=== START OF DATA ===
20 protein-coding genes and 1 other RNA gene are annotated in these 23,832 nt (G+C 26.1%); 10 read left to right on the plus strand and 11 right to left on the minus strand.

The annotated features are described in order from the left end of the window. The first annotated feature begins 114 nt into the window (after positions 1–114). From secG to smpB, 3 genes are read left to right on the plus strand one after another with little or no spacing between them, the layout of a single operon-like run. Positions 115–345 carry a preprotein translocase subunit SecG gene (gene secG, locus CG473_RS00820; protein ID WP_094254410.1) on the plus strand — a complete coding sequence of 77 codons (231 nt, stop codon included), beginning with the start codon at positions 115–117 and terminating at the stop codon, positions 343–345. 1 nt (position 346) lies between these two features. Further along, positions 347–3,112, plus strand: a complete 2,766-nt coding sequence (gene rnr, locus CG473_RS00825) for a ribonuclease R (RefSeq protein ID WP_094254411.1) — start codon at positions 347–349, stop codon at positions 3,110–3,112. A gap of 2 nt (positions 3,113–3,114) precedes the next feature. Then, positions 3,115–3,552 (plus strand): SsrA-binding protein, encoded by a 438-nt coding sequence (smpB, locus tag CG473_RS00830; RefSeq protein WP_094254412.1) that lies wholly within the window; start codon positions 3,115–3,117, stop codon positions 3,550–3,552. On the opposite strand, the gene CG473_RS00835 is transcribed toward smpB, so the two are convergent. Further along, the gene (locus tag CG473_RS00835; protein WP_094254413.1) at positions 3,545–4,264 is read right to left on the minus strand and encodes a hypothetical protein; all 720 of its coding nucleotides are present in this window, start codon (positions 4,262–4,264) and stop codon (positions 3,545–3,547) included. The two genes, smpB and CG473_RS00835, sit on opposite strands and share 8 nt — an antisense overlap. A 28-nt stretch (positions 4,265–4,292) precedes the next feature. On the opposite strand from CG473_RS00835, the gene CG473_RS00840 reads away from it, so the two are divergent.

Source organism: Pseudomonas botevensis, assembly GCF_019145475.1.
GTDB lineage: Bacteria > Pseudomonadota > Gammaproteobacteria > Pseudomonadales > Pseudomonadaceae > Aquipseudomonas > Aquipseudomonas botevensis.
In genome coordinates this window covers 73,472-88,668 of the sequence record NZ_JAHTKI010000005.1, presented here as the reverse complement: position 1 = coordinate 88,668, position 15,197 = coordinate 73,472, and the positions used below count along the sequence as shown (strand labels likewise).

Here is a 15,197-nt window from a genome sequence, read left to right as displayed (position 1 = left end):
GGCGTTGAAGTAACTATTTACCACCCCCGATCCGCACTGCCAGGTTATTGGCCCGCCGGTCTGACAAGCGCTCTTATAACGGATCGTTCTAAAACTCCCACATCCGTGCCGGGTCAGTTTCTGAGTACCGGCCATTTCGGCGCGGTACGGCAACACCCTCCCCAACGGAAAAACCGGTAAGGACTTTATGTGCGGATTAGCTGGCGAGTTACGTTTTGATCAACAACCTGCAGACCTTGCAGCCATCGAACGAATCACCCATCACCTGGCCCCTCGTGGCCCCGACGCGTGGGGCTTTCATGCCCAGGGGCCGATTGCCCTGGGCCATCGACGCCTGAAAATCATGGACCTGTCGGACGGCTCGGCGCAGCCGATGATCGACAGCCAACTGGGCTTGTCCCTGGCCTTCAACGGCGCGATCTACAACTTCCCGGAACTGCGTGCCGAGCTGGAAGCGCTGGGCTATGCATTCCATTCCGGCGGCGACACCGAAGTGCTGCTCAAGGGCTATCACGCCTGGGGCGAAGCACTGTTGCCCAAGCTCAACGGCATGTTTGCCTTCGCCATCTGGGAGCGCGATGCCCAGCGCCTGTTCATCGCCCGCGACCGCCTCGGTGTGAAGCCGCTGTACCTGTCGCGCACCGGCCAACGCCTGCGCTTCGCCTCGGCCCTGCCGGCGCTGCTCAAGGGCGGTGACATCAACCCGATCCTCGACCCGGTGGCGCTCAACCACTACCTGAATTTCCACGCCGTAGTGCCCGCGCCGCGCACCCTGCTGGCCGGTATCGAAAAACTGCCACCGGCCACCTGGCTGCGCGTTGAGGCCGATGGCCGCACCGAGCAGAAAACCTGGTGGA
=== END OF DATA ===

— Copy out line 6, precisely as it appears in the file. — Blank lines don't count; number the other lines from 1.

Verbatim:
Here is a 15,197-nt window from a genome sequence, read left to right as displayed (position 1 = left end):